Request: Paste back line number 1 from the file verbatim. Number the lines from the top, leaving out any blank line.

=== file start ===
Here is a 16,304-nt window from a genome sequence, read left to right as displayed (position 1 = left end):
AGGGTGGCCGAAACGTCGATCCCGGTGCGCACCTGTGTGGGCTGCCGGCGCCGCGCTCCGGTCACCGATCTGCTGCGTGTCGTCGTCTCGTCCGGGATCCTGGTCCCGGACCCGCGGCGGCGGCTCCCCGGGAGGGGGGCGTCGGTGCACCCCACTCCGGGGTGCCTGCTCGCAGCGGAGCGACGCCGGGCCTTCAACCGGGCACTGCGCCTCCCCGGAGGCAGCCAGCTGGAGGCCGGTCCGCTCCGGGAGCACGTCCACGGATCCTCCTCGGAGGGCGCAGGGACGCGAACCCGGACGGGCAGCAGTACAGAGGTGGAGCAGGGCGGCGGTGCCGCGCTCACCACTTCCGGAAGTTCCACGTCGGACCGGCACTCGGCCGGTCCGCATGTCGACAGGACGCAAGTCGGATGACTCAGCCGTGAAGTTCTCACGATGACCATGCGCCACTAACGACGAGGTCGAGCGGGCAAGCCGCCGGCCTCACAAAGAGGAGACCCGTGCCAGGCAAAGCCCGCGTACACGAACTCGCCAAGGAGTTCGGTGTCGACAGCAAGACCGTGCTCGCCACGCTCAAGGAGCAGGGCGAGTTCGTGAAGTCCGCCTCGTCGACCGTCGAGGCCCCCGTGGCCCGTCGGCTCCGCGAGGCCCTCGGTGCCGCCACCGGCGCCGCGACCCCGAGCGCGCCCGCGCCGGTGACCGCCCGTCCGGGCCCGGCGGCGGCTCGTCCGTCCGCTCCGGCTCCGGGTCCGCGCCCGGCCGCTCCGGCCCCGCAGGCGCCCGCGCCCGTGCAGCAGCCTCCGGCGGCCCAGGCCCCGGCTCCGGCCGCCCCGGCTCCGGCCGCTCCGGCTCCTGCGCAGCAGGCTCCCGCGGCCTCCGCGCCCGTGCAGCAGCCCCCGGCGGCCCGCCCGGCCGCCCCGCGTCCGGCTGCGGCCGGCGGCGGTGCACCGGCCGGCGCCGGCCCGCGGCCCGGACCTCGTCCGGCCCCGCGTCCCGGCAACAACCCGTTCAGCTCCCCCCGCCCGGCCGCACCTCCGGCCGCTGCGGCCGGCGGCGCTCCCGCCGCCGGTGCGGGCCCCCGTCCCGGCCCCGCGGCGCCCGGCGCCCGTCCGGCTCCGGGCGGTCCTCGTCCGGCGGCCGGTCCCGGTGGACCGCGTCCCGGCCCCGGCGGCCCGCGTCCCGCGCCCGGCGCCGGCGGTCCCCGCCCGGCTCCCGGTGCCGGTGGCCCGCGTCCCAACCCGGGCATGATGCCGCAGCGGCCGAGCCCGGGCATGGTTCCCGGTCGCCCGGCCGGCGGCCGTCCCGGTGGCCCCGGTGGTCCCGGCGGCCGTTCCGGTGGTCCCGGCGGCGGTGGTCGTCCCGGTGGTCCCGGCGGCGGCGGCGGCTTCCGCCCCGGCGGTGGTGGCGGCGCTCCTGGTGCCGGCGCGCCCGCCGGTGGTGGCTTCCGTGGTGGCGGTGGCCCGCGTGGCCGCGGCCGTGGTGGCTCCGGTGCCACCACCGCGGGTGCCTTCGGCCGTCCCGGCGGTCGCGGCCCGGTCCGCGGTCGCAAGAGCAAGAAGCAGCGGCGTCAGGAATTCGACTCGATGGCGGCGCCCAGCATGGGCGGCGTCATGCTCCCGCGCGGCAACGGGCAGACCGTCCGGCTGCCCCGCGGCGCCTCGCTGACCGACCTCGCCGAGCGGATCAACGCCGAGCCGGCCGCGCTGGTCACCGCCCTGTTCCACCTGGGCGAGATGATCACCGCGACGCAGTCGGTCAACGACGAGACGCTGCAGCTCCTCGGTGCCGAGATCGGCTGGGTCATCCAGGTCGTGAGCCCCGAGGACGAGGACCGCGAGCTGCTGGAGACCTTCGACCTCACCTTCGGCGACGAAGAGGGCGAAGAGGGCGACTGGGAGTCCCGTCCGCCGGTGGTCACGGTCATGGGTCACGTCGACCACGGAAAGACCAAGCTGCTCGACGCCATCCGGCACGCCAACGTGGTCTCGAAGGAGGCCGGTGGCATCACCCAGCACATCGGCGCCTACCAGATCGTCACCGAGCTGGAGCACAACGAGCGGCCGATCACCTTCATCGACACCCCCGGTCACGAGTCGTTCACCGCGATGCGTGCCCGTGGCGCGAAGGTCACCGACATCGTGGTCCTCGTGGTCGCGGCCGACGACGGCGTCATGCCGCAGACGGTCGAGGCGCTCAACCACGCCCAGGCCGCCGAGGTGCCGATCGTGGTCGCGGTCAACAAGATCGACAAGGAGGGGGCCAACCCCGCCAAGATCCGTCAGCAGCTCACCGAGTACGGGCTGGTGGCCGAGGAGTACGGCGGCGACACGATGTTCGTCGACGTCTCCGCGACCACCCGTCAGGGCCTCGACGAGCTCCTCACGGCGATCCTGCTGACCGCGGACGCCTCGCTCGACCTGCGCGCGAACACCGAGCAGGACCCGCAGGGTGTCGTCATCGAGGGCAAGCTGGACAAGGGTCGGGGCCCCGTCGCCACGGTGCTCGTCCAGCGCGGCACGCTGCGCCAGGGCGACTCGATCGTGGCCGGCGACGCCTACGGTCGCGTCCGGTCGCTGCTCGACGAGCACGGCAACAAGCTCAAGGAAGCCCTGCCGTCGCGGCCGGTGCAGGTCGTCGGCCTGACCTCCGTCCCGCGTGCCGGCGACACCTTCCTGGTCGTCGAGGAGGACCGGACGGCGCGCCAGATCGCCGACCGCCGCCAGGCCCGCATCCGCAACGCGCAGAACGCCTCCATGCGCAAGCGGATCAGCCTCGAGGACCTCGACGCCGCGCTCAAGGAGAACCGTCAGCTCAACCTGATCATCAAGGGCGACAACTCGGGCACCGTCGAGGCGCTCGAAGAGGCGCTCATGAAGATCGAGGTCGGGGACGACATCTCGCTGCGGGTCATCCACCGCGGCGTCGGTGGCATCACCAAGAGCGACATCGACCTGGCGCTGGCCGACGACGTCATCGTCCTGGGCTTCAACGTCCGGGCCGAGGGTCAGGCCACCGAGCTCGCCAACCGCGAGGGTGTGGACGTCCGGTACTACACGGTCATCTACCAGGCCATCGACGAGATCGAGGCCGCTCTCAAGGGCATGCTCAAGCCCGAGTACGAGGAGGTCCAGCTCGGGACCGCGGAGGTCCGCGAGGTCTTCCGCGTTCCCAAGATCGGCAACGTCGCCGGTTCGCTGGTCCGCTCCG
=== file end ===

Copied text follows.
Here is a 16,304-nt window from a genome sequence, read left to right as displayed (position 1 = left end):